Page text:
Monday, April 1, 2013

Mexico’s ‘Grand Bargain’ Starts to Crack

In early December 2012, the leaders of Mexico’s three largest parties (the PRI, PAN and PRD) signed an accord in which they promised to work together on 95 general points, known as the “Pact for Mexico.” Although the pact’s language was broad, it has proven surprisingly effective at forging consensus among all three parties on a legislative agenda, and has been hailed as a model for overcoming political stalemates. On Saturday, the Washington Post editorial board argued that Washington “should be cheering Mexico’s gridlock busting — and taking it as an example.”

But while the agreement has been credited with easing the passage of recent education and labor laws, its biggest test begins today, when the pact’s Advisory Board -- consisting of leaders from all three parties -- will present Congress with a schedule for debate on a number of reforms, including ending the monopoly of Mexican state-owned oil company Pemex.

The move, a stated goal of President Enrique Peña Nieto, is controversial in Mexico.  Peña Nieto’s own Institutional Revolutionary Party (PRI) only altered its platform last month to allow for private investment in oil industry, a historic shift for the party. For decades its role in Mexico’s nationalization of oil and the founding of Pemex has been a source of pride for the PRI.

The change is also opposed by many in the leftist Party of the Democratic Revolution (PRD), who see it as the first step in a crusade to end Pemex’s state-owned status. According to PRD Senator Dolores Padierna, tackling energy sector reform will be the death of the Pact for Mexico. As the senator told El Economista: "On energy [reform] there will not be any compromise, because either my colleagues will follow the party line or they will betray it and go with the PRI, and they’ll be cast out of the party. I do not think the latter is going to happen; instead I think this is going to break the pact.”

If the pact falls apart, it will have implications for more than just Mexico’s energy sector. Peña Nieto has been building a reputation as a bold reformist, but much of the country’s recent progress would have been impossible without the lawmakers’ accord. Its dissolution would make it far more difficult for him to push his agenda, likely taking a toll on his growing approval rating.


News Briefs
  • In The Guardian, Mark Weisbrot argues that the U.S. government’s continued funding of Honduran police despite evidence of human rights abuses mirrors President Reagan's support for governments employing death squads in Central America in the 1980s. The U.S. has maintained that none of its security aid goes to law enforcement units under controversial national police chief Juan Carlos Bonilla, despite allegations that, under Honduran law, every police officer in the country falls under his command.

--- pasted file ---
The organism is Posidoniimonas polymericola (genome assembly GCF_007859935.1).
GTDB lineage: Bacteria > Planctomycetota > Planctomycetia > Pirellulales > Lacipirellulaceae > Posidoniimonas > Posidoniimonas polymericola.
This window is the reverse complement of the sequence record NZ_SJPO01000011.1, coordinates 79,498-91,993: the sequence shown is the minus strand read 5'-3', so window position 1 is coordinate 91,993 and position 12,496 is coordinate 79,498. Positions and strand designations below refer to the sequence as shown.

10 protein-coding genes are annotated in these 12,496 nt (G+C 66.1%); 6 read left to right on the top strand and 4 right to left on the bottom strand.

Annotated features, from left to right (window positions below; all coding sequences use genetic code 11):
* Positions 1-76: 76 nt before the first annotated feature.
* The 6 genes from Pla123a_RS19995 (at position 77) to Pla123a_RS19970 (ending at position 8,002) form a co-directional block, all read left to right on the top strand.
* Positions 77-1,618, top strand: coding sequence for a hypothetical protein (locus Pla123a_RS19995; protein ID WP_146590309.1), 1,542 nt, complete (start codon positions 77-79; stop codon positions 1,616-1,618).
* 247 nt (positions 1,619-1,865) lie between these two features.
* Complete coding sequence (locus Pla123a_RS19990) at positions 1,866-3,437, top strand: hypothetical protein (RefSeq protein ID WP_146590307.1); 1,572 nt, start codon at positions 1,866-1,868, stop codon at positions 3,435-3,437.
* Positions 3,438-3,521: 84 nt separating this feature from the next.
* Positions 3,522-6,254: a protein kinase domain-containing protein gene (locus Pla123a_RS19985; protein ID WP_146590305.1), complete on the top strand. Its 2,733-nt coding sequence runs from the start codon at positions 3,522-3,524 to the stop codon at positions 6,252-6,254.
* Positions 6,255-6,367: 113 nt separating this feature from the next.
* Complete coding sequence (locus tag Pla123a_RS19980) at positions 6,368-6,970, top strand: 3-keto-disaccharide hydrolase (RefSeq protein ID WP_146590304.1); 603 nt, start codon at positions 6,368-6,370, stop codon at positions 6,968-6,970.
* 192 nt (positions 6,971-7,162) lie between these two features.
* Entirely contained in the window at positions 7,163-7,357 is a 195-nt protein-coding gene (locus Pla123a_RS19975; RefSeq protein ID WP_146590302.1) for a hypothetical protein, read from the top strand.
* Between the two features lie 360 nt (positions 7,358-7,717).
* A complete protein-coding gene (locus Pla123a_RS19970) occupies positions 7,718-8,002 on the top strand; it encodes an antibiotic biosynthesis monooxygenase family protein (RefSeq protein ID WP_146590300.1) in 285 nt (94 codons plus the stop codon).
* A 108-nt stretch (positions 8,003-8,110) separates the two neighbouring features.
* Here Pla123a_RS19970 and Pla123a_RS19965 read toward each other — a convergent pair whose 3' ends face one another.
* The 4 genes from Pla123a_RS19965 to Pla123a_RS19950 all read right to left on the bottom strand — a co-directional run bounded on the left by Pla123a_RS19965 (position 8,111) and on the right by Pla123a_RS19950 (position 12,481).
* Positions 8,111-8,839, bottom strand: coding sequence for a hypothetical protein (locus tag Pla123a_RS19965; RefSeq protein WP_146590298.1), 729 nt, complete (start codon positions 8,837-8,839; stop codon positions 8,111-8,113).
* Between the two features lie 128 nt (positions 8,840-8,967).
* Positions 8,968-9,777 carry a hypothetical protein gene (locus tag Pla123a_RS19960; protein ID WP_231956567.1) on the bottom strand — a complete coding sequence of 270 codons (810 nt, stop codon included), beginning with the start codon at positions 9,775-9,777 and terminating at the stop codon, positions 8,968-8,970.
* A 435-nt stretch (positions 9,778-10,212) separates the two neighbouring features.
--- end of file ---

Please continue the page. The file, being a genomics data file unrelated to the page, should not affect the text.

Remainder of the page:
• The Associated Press has published an investigation which claims that Mexican drug trafficking organizations are becoming increasingly involved across the border, “dispatching some of their most trusted agents to live and work deep inside the United States.” According to the AP, the country’s most powerful cartels are believed to oversee drug-running operations in at least nine non-border states, often in middle-class suburban areas.
  • The Miami Herald reports that Cuban dissident blogger Yoani Sanchez begins a full day of meetings in Miami today, beginning with an early morning meeting with the paper’s reporters and editors. Sanchez is expected to leave Miami on Thursday, when she will travel to Europe and return home to Cuba in May.
  • The Argentine government on Friday presented a payment plan after a U.S. court ordered the country to specify how it would repay $1.4 billion to lenders who lost money after the country’s 2002 default. The Wall Street Journal and the Financial Times note that the court is unlikely to accept the proposal, which has heightened fears that the country could plunge into a technical default.
  • The Los Angeles Times profiles Francisco Everardo Oliveira Silva, a Brazilian clown who ran for Congress in a 2010 satirical campaign, but who has made a name for himself as a staunch opponent of corruption and bureaucracy upon reaching office.
  • After being criticized for “promoting violence” for announcing that he would officially kick off his presidential campaign this Tuesday in the same state as interim President Nicolas Maduro, opposition candidate Henrique Capriles has apparently changed his mind.
  • CNN Español gives a blow-by-blow account of a high-profile clash between Maduro and former Colombian President Alvaro Uribe via their respective Twitter accounts, which began on Saturday after Uribe criticized the Venezuelan leader for comparing Capriles to Hitler. While the incident has mostly served as headline fodder for local media, Professor Greg Weeks of UNC Charlotte makes the interesting point that the incident reflects on Twitter’s importance to IR theory, as it provides leaders with an opportunity to “express raw views without the same backlash as a formal media event.”
  • In a communique released via their website on Sunday, the Revolutionary Armed Forces of Colombia (FARC) again denied any link to drug trafficking after the Colombian government claimed to have seized 1.6 tons of marijuana trafficked by the group.